Did you spot the moment during the Royal Wedding that got every parent talking? If not, examine this picture. Look closely at the bottom left-hand corner.
That’s 3-year-old Grace van Cutsem, one of the flower girls and the goddaughter of Prince William (now the Duke of Cambridge). Grace was plugging her ears because of the cheering of the million people outside of Buckingham Palace and the noise from the World War 2 fighters flying overhead.
How many of these types of moments have you experienced as a parent? They are most likely to happen when you want your child to act in a certain way. Weddings. Funerals. Family portraits. Specific holiday moments.
The best thing you can do is to allow your child to have his or her own reaction. Don’t talk your child out of his or her feelings. Instead, work with those feelings instead of against them.
In my years of parenting, I’ve run across my fair share of “Grace Van Cutsem” moments. One year, my child refused to cooperate for family pictures during the holidays. Bribes didn’t work. Threats made it worse. Some family members’ true colors came out (It’s amazing how badly other adults can act when a child isn’t cooperating!) Finally, I came up with an idea. Why not try taking a Grinch picture of all of us? So that’s what we did. We all made the meanest, Grinchiest face we could muster and snapped the picture.
It’s my all-time favorite family photo.
What warmed my heart during the Royal Wedding, however, was seeing another picture. It was a photo taken soon after the one of Grace van Cutsem plugging her ears. It’s the one of Kate Middleton (now the Duchess of Cambridge) bending down and talking with this 3-year-old about what this little girl was experiencing.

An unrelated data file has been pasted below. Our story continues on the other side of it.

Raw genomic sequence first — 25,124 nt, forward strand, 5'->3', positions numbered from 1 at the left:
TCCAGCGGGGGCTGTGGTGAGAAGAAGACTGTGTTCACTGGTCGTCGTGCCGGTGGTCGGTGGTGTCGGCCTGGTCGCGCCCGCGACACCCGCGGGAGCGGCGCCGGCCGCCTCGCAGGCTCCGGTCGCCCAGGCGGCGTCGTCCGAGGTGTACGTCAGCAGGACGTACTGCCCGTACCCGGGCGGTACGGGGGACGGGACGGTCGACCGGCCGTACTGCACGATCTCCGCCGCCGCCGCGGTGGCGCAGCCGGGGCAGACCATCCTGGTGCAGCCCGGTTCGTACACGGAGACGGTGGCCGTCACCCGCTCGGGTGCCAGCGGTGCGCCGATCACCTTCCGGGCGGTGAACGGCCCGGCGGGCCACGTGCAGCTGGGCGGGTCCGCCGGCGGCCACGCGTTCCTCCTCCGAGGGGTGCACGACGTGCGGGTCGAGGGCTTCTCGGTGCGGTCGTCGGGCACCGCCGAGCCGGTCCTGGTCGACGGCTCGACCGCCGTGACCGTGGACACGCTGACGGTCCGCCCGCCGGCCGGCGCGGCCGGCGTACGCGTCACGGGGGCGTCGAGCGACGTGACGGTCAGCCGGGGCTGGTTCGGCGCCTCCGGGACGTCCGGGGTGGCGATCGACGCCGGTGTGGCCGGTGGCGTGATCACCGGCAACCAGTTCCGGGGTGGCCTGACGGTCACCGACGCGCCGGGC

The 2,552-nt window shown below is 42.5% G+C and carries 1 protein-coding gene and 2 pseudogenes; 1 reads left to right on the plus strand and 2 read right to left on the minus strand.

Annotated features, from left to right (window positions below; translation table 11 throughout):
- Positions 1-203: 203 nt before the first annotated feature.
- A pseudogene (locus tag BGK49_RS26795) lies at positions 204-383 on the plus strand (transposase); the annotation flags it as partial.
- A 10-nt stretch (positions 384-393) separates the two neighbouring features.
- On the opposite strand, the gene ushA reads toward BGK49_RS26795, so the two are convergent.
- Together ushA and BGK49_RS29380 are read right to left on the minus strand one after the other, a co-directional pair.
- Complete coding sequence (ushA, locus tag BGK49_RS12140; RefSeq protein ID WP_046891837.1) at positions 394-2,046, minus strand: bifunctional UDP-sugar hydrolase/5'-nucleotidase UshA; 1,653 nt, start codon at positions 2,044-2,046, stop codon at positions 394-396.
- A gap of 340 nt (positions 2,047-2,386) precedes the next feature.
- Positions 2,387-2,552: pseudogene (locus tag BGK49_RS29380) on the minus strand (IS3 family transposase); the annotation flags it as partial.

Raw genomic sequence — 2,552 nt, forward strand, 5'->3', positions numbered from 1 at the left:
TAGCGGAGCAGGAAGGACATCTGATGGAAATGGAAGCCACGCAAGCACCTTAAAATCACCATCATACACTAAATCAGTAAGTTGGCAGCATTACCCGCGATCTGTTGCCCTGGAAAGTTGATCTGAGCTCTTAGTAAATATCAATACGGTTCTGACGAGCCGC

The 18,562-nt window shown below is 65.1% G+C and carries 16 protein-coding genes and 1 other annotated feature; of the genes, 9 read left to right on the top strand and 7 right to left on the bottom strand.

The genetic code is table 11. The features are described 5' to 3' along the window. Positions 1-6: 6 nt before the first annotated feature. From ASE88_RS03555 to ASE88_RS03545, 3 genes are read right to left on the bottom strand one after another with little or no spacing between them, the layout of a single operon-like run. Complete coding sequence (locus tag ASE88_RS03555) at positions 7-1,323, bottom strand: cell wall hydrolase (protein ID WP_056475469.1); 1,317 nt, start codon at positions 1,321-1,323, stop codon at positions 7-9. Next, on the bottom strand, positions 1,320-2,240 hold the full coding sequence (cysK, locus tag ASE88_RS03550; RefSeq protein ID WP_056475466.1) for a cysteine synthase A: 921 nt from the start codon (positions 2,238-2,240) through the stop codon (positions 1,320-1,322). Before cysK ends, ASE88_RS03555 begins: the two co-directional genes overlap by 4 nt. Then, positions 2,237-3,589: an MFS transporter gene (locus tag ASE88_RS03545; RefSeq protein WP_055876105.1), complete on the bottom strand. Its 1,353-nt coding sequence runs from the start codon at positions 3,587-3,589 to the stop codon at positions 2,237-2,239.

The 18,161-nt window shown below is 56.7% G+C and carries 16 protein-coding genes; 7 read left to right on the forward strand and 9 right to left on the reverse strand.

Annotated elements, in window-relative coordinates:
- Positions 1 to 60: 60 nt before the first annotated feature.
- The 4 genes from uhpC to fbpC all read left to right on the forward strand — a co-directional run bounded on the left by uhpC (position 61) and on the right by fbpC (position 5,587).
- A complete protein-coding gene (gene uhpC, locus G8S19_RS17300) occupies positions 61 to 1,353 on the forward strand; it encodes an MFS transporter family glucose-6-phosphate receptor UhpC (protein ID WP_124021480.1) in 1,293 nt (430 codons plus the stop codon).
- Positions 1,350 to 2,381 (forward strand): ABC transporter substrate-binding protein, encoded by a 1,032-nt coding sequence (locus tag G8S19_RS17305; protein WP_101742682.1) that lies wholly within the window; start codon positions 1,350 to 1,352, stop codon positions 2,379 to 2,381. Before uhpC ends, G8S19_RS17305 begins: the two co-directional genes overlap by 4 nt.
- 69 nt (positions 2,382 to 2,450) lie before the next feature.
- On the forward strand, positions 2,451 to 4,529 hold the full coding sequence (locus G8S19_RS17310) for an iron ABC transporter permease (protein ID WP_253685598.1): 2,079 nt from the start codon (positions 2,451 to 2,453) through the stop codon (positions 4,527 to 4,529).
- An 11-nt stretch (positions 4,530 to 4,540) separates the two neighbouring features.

Kudos. Kate! That’s the right idea ; )
So, the next time your child refuses to cooperate or acts in ways that surprise you, slow down before your react. Find out what’s going on with your child. Maybe your child is hungry. Maybe the noise is bugging your child. Allow your child to have his or her own experience. Then work with your child instead of against your child. Meet your child’s needs first before asking your child to do something for you.
1. Claire O’Neill, “The Best Photo from the Royal Wedding,” National Public Radio, April 29, 2011.
2. Lucy Wilkins, Victoria King, Anna Jones, and Marie Jackson, “Royal Wedding: The Day as It Happened,” BBC News, April 29, 2011.
3. Mark Memmott, “Who Was that Little Bridesmaid in the Royal Wedding’s Best Photo?” National Public Radio, April 30, 2011.